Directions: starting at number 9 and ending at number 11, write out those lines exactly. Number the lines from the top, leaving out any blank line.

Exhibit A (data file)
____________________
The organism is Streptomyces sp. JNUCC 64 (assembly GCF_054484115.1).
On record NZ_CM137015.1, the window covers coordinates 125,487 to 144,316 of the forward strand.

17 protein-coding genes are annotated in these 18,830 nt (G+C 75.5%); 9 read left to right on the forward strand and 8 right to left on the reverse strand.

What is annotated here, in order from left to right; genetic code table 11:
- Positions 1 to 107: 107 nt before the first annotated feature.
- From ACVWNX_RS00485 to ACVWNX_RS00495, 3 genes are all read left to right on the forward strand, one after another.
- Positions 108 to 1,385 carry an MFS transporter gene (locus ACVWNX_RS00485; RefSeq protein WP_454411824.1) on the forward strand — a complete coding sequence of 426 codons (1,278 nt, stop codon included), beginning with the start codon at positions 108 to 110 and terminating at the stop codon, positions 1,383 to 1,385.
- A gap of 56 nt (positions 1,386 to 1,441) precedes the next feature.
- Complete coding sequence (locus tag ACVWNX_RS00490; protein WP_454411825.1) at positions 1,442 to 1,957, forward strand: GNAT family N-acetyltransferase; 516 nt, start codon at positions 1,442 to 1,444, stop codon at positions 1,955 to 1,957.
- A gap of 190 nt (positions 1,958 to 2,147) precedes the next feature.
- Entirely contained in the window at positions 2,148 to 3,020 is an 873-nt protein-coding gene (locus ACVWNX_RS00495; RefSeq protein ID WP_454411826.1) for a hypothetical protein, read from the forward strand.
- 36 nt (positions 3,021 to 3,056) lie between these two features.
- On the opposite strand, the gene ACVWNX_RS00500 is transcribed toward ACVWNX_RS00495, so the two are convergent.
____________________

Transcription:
- Complete coding sequence (locus tag ACVWNX_RS00490; protein WP_454411825.1) at positions 1,442 to 1,957, forward strand: GNAT family N-acetyltransferase; 516 nt, start codon at positions 1,442 to 1,444, stop codon at positions 1,955 to 1,957.
- A gap of 190 nt (positions 1,958 to 2,147) precedes the next feature.
- Entirely contained in the window at positions 2,148 to 3,020 is an 873-nt protein-coding gene (locus ACVWNX_RS00495; RefSeq protein ID WP_454411826.1) for a hypothetical protein, read from the forward strand.